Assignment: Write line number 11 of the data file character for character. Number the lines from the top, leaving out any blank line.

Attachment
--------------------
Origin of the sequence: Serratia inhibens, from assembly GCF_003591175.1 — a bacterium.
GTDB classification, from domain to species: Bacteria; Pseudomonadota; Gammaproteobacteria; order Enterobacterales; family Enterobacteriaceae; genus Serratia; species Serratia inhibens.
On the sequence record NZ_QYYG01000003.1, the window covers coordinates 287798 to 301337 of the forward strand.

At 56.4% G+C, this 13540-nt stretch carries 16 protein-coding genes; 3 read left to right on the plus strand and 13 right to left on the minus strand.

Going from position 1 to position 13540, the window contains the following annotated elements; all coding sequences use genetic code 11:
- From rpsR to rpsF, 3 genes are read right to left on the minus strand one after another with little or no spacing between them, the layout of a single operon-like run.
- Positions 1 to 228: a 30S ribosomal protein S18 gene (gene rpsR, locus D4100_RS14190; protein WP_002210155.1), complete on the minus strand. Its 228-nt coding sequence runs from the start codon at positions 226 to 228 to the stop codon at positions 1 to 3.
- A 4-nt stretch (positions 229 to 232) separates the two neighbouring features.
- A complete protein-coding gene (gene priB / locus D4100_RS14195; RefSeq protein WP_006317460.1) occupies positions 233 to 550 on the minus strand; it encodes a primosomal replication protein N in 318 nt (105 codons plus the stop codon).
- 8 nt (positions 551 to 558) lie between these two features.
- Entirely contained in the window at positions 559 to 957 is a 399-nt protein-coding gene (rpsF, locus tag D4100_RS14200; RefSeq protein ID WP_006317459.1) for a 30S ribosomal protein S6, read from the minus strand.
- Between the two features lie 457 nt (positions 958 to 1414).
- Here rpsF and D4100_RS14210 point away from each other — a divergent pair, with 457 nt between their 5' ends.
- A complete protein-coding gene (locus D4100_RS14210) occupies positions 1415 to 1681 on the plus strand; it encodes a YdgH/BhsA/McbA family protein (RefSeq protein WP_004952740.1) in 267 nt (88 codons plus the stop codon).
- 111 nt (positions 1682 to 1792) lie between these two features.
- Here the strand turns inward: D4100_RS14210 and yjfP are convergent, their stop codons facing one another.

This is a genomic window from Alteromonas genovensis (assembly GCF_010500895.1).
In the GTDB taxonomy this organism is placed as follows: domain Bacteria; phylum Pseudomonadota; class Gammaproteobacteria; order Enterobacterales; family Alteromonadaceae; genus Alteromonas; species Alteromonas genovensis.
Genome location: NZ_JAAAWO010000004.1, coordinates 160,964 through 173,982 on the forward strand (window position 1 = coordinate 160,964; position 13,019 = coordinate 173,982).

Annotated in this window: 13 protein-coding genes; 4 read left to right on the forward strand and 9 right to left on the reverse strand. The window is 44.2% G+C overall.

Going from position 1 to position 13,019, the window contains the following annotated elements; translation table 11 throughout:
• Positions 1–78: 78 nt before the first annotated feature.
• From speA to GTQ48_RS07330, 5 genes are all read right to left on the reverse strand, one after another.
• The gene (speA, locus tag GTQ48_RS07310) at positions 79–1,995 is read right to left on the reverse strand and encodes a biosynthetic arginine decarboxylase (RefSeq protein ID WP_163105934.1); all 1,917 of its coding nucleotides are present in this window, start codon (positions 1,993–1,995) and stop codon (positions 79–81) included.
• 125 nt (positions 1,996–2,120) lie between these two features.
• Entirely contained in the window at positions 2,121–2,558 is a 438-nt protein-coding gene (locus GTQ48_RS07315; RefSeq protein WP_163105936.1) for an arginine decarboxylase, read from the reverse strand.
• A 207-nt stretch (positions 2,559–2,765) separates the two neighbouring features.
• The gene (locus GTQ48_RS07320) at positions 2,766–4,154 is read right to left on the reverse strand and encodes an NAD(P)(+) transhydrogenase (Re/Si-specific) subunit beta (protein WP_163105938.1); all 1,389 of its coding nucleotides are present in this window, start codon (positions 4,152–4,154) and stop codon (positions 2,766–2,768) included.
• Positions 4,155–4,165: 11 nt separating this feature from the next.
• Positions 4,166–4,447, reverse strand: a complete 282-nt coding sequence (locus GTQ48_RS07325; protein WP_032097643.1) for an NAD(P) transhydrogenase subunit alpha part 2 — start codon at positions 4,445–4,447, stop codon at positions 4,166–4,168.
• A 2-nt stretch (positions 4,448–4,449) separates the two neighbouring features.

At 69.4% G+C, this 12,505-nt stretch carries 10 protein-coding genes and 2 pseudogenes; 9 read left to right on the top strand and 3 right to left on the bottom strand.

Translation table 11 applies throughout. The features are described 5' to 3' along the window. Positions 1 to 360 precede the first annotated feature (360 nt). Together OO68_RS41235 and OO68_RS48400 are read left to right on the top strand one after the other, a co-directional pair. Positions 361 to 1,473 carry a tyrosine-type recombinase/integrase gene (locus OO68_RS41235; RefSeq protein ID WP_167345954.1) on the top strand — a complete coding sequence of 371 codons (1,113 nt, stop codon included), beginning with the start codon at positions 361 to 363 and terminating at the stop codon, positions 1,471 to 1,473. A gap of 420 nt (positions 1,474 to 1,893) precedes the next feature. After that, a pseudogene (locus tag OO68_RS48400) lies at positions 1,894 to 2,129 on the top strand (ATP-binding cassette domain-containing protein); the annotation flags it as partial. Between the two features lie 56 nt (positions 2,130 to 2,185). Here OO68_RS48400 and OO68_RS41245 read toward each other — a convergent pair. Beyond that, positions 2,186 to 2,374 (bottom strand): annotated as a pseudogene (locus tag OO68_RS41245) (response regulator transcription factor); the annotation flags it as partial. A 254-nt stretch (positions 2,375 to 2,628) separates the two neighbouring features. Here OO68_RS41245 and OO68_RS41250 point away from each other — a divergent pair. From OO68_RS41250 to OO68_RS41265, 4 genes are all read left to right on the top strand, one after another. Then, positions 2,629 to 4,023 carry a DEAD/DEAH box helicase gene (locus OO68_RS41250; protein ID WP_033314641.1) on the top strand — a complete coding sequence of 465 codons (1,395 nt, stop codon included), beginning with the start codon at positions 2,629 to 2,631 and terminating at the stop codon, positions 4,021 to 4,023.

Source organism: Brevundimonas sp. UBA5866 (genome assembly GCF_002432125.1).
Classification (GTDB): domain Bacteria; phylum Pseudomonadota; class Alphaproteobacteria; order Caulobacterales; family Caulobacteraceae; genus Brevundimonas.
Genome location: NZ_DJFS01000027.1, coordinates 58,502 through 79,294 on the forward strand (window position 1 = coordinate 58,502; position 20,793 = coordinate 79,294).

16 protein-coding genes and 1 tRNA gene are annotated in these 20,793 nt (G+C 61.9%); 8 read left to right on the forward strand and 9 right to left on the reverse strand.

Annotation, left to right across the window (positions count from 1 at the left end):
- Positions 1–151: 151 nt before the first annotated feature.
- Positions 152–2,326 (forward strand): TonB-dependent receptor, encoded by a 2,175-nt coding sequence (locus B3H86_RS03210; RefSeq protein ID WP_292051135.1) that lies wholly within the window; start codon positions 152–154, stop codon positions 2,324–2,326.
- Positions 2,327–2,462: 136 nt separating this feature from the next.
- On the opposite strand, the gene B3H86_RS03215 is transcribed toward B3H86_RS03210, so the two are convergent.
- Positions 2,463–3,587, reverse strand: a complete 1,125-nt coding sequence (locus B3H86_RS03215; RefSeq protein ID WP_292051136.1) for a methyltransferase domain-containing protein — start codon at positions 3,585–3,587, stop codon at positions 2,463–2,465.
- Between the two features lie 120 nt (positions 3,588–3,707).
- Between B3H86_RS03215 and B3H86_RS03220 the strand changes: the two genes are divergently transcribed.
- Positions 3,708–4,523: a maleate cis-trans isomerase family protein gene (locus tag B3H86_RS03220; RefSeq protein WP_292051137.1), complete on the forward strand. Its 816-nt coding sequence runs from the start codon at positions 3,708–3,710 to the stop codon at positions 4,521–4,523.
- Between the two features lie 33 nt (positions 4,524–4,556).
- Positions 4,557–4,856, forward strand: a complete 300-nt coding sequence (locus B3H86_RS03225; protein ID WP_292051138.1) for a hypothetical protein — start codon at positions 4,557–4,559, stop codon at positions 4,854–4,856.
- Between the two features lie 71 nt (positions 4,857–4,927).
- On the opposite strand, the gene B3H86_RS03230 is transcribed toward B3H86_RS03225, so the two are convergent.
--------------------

- Entirely contained in the window at positions 559 to 957 is a 399-nt protein-coding gene (rpsF, locus tag D4100_RS14200; RefSeq protein ID WP_006317459.1) for a 30S ribosomal protein S6, read from the minus strand.